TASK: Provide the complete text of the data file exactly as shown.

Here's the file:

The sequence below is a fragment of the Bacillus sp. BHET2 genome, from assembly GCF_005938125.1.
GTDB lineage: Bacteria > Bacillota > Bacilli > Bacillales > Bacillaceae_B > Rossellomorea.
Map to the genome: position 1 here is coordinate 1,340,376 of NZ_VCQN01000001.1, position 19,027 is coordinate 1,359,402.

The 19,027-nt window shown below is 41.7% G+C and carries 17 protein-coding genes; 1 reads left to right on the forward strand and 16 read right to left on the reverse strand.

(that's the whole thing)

The sequence below is a fragment of the Bacillus sp. BHET2 genome, from assembly GCF_005938125.1.
GTDB lineage: Bacteria > Bacillota > Bacilli > Bacillales > Bacillaceae_B > Rossellomorea.
Map to the genome: position 1 here is coordinate 1,340,376 of NZ_VCQN01000001.1, position 19,027 is coordinate 1,359,402.

The 19,027-nt window shown below is 41.7% G+C and carries 17 protein-coding genes; 1 reads left to right on the forward strand and 16 read right to left on the reverse strand.